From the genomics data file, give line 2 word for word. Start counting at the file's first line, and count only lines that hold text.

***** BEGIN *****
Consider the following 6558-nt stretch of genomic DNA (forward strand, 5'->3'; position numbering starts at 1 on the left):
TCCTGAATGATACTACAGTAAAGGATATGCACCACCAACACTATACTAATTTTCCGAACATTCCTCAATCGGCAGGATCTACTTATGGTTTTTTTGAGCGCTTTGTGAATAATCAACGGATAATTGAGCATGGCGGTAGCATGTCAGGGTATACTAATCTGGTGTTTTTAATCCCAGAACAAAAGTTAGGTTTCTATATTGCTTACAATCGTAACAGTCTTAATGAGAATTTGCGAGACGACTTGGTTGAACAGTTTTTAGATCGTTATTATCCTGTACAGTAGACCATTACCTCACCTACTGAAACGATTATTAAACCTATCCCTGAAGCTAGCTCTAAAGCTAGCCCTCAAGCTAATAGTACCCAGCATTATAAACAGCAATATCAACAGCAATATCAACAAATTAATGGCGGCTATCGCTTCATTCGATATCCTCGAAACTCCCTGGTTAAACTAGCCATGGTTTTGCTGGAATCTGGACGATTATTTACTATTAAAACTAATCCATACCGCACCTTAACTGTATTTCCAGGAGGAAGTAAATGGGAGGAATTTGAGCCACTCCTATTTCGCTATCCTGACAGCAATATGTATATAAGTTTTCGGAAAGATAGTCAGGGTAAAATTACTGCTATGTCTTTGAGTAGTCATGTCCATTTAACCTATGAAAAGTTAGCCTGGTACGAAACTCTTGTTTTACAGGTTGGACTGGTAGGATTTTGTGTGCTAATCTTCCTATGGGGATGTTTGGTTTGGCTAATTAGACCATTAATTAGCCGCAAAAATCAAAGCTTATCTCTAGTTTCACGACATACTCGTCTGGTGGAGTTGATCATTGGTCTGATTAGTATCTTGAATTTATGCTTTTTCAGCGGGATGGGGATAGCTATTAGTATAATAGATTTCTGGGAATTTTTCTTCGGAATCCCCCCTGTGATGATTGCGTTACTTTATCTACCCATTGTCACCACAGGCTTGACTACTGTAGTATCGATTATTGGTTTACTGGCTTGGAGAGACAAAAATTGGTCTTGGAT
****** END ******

TCCTGAATGATACTACAGTAAAGGATATGCACCACCAACACTATACTAATTTTCCGAACATTCCTCAATCGGCAGGATCTACTTATGGTTTTTTTGAGCGCTTTGTGAATAATCAACGGATAATTGAGCATGGCGGTAGCATGTCAGGGTATACTAATCTGGTGTTTTTAATCCCAGAACAAAAGTTAGGTTTCTATATTGCTTACAATCGTAACAGTCTTAATGAGAATTTGCGAGACGACTTGGTTGAACAGTTTTTAGATCGTTATTATCCTGTACAGTAGACCATTACCTCACCTACTGAAACGATTATTAAACCTATCCCTGAAGCTAGCTCTAAAGCTAGCCCTCAAGCTAATAGTACCCAGCATTATAAACAGCAATATCAACAGCAATATCAACAAATTAATGGCGGCTATCGCTTCATTCGATATCCTCGAAACTCCCTGGTTAAACTAGCCATGGTTTTGCTGGAATCTGGACGATTATTTACTATTAAAACTAATCCATACCGCACCTTAACTGTATTTCCAGGAGGAAGTAAATGGGAGGAATTTGAGCCACTCCTATTTCGCTATCCTGACAGCAATATGTATATAAGTTTTCGGAAAGATAGTCAGGGTAAAATTACTGCTATGTCTTTGAGTAGTCATGTCCATTTAACCTATGAAAAGTTAGCCTGGTACGAAACTCTTGTTTTACAGGTTGGACTGGTAGGATTTTGTGTGCTAATCTTCCTATGGGGATGTTTGGTTTGGCTAATTAGACCATTAATTAGCCGCAAAAATCAAAGCTTATCTCTAGTTTCACGACATACTCGTCTGGTGGAGTTGATCATTGGTCTGATTAGTATCTTGAATTTATGCTTTTTCAGCGGGATGGGGATAGCTATTAGTATAATAGATTTCTGGGAATTTTTCTTCGGAATCCCCCCTGTGATGATTGCGTTACTTTATCTACCCATTGTCACCACAGGCTTGACTACTGTAGTATCGATTATTGGTTTACTGGCTTGGAGAGACAAAAATTGGTCTTGGAT